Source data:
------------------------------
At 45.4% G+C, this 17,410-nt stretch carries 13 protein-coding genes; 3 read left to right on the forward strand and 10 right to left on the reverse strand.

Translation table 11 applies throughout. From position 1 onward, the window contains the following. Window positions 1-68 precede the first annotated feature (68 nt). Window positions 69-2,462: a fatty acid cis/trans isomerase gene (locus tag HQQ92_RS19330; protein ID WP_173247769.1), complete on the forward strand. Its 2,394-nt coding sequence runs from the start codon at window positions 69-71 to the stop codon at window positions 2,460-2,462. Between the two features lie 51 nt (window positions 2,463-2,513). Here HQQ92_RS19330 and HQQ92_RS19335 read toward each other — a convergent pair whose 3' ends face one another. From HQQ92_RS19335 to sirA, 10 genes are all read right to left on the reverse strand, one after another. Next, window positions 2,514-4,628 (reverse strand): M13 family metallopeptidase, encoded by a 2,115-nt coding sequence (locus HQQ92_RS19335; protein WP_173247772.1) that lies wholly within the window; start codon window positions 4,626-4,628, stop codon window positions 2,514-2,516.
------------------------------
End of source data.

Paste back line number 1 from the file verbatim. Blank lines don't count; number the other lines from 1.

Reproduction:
At 45.4% G+C, this 17,410-nt stretch carries 13 protein-coding genes; 3 read left to right on the forward strand and 10 right to left on the reverse strand.